New South Wales residents who have been outside Greater Sydney for 14 days will be allowed to enter Queensland from 1am on 3 November.
They will be allowed to fly from Sydney Airport but must not stop anywhere else in the city.
Victorians remain banned from Queensland and all other states except the Northern Territory where they must pay $2,500 for hotel quarantine.
Dr Young previously said the NSW border would not be opened until the state went 28 consecutive days without mystery cases.
‘Yesterday they had four new cases and one of those cases they could not link to any other known clusters,’ she said.
Ms Palaszczuk, who faces an election on Saturday, previously said she hoped to ease her state’s hard border with NSW on Sunday after it was re-imposed in August to stop the spread of coronavirus (pictured, Whitsundays)
‘Sydney is one city and people move around that city. That is why those 32 LGAs all need to be declared hot spots. Outside those 32 LGAs, there have not been any cases in the previous 28 days.’
Dr Young added: ‘They have cases there that they do not know about that are spreading in that community. It is all about unlinked cases.’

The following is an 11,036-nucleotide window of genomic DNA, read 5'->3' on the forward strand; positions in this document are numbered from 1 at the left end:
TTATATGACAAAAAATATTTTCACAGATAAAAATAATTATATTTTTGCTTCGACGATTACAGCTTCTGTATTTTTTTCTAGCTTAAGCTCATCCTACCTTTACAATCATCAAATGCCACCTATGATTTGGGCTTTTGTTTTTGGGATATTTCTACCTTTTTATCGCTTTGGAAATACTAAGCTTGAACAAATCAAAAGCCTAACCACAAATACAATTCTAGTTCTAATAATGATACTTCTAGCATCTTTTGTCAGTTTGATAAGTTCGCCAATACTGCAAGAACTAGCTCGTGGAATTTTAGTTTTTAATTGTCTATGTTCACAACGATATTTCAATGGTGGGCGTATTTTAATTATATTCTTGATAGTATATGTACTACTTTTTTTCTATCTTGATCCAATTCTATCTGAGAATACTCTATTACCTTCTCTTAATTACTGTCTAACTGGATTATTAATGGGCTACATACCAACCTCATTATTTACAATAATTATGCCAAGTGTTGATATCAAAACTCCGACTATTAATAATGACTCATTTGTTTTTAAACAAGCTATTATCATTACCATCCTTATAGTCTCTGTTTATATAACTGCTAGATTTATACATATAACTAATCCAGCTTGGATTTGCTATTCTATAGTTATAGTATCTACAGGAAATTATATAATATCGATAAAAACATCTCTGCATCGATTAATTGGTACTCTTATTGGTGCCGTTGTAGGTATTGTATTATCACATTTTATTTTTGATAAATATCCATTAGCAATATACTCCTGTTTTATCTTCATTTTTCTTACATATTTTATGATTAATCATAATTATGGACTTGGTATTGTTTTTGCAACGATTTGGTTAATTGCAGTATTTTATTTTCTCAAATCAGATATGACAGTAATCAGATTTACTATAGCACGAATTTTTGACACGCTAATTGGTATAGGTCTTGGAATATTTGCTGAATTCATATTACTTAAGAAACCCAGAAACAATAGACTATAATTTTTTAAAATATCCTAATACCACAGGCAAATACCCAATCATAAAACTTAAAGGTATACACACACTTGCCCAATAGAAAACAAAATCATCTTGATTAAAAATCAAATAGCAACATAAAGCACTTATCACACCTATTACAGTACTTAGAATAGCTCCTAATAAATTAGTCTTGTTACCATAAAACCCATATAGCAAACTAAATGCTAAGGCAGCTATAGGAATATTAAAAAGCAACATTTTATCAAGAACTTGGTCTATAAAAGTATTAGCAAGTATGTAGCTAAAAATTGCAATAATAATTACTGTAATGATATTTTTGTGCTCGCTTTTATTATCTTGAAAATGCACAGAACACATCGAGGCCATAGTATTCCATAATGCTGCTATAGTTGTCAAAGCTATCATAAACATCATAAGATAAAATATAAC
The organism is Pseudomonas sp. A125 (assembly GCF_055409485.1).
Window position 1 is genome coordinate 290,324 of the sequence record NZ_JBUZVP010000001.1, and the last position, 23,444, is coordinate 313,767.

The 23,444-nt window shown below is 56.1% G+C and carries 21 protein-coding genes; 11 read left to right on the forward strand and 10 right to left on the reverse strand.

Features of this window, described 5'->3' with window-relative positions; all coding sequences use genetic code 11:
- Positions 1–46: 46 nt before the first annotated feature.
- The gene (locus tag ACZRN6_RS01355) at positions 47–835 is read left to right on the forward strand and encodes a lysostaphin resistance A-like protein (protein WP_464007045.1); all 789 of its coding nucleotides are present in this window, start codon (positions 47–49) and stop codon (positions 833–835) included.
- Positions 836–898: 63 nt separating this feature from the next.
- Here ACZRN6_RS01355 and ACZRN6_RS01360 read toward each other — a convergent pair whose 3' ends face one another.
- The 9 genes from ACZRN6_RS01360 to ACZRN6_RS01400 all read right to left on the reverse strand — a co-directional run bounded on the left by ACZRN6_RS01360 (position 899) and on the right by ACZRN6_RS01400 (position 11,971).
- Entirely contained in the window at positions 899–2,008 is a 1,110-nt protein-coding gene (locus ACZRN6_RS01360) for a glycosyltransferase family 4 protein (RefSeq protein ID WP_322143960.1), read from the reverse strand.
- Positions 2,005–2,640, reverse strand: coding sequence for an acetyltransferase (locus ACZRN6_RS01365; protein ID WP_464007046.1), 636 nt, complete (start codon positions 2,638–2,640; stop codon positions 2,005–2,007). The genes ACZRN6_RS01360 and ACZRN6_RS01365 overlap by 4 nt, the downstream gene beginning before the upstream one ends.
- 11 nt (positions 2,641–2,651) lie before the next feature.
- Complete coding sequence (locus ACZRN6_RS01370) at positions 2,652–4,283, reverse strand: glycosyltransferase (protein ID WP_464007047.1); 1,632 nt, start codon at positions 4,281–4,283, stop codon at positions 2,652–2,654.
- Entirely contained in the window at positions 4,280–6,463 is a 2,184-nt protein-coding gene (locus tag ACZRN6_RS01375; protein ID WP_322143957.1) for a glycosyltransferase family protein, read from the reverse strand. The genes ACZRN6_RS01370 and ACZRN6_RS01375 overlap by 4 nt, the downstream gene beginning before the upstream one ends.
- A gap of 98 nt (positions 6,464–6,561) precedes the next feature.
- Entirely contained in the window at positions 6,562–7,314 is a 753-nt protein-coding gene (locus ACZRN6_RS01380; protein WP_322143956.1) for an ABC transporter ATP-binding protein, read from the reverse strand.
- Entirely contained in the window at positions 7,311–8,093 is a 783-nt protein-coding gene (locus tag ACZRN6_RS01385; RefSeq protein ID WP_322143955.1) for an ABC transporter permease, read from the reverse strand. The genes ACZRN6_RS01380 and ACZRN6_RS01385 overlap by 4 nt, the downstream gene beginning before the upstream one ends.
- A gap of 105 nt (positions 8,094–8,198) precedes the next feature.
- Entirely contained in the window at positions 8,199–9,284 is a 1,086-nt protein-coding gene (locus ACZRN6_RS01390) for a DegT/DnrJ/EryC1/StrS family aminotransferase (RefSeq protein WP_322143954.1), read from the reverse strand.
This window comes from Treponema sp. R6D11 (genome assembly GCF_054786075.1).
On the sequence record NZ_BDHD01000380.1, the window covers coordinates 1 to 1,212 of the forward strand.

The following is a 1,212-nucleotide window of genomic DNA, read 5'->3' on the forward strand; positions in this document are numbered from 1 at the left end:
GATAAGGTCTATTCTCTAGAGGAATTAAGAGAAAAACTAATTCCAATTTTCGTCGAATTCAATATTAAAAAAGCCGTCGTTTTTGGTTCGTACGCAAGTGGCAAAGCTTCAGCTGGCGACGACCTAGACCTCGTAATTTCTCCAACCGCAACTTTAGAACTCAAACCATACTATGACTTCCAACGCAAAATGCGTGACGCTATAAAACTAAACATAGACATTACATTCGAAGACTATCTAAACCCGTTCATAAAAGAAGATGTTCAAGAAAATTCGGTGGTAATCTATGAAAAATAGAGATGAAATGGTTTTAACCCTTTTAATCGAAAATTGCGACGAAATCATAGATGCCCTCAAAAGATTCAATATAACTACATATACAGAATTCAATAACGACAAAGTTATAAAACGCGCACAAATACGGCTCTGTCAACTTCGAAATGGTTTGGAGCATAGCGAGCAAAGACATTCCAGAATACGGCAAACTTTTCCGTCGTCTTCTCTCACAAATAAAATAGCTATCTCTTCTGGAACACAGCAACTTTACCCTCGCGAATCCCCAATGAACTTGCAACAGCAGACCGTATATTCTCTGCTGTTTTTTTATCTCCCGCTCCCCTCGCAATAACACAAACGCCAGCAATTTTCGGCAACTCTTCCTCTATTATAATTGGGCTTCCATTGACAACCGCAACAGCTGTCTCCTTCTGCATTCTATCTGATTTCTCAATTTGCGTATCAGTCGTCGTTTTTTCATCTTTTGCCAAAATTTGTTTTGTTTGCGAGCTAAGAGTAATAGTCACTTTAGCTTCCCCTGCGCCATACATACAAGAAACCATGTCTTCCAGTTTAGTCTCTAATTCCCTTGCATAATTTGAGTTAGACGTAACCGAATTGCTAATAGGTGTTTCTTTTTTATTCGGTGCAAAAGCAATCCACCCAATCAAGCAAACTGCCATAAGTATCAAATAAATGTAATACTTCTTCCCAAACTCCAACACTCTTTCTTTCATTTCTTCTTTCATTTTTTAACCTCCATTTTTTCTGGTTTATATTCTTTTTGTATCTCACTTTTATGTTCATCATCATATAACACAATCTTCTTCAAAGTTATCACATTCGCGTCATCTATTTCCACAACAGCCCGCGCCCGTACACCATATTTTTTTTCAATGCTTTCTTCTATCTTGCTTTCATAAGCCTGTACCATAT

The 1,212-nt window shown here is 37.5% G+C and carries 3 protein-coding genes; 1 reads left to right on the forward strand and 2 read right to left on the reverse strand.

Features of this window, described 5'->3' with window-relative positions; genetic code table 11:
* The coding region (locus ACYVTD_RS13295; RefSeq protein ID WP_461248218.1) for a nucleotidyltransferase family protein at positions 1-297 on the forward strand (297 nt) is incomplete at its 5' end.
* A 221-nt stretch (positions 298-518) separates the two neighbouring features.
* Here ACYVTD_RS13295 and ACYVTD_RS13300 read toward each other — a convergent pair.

Tasmania has opened its borders to most states and territories, including South Australia, Western Australia, Queensland, the Northern Territory and Australian Capital Territory on October 26.
The island state will reopen to New South Wales on November 2 and an exemption is required if people are travelling through Victoria.
Tasmania will remain closed to Victoria until at least December 1, Premier Peter Gutwein said.
Tasmania (pictured) has opened its borders to most states and territories and tourists are expected to flock to the island state
All travellers from low-risk states and territories will have to undergo health screening, including temperature checks, when they arrive in Tasmania.
The state was the first jurisdiction to shut its borders and its last recorded COVID-19 case was more than two months ago.
South Australia’s borders are open to all states but an exemption is needed if people travel through Victoria.
All other states are considered ‘low community-transmission zones’ where travellers are allowed to enter SA given they have not been to Victoria within 14 days.
Travellers from low community-transmission zones do not need to be tested for COVID-19 or self-quarantine for 14 days upon arrival into the state.